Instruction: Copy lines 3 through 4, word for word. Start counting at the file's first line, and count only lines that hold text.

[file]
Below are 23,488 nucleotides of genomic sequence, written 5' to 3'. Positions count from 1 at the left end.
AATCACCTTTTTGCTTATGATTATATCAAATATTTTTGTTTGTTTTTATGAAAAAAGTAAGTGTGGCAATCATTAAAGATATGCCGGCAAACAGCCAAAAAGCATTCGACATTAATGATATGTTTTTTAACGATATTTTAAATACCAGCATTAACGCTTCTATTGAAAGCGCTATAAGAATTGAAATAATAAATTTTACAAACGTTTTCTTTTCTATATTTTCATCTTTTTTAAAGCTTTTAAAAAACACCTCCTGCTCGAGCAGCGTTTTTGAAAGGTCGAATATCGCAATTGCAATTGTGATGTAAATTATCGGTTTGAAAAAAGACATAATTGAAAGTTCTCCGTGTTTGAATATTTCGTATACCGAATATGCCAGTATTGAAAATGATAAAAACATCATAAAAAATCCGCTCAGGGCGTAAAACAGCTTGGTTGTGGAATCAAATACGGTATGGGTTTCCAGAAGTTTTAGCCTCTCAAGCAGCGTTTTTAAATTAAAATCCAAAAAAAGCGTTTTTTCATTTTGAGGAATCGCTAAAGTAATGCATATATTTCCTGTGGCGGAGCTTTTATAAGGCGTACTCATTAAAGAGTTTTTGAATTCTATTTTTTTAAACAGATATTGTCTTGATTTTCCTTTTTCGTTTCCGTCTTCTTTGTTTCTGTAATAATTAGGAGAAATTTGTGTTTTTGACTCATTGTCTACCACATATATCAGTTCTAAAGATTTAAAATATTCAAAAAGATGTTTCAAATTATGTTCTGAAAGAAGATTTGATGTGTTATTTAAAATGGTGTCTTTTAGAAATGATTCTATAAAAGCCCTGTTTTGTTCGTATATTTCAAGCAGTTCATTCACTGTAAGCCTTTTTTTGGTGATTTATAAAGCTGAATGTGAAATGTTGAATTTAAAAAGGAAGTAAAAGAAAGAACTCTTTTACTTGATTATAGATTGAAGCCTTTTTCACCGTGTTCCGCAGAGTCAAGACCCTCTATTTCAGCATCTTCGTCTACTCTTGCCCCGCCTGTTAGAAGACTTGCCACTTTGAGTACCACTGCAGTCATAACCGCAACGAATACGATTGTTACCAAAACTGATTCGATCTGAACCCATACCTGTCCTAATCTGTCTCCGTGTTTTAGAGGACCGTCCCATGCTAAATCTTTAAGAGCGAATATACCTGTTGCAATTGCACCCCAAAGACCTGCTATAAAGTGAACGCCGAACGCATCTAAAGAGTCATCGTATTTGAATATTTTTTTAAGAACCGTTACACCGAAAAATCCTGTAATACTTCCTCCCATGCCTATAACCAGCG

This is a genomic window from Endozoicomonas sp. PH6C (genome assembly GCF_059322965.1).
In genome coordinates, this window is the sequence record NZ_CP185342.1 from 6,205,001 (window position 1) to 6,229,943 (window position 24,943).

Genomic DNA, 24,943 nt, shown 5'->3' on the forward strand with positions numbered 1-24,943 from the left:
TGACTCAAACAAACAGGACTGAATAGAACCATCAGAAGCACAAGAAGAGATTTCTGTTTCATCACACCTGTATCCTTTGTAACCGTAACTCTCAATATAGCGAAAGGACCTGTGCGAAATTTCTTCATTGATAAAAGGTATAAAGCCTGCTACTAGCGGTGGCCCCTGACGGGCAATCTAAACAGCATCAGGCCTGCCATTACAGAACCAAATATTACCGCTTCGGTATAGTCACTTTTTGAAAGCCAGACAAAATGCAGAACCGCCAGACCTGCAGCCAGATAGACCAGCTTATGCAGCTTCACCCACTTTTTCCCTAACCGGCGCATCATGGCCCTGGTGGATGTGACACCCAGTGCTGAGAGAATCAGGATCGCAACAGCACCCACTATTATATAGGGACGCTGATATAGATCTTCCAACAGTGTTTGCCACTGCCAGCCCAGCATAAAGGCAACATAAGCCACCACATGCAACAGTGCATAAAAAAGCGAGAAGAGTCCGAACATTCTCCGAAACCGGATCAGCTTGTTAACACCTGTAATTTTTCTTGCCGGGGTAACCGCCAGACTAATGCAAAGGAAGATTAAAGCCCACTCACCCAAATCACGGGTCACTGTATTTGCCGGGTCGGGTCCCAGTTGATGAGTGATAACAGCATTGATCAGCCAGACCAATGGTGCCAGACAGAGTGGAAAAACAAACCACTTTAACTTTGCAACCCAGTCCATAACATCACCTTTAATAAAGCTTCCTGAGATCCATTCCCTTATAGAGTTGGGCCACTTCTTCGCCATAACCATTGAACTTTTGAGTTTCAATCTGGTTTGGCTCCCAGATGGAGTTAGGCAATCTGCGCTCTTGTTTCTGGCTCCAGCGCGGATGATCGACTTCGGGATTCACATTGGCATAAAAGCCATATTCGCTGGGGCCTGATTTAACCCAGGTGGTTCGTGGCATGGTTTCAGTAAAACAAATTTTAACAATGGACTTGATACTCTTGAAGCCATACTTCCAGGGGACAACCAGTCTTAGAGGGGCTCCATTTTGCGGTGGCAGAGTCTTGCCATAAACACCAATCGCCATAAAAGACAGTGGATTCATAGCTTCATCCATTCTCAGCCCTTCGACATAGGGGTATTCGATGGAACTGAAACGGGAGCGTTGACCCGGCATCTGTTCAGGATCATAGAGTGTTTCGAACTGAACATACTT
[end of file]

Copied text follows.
This is a genomic window from Endozoicomonas sp. PH6C (genome assembly GCF_059322965.1).
In genome coordinates, this window is the sequence record NZ_CP185342.1 from 6,205,001 (window position 1) to 6,229,943 (window position 24,943).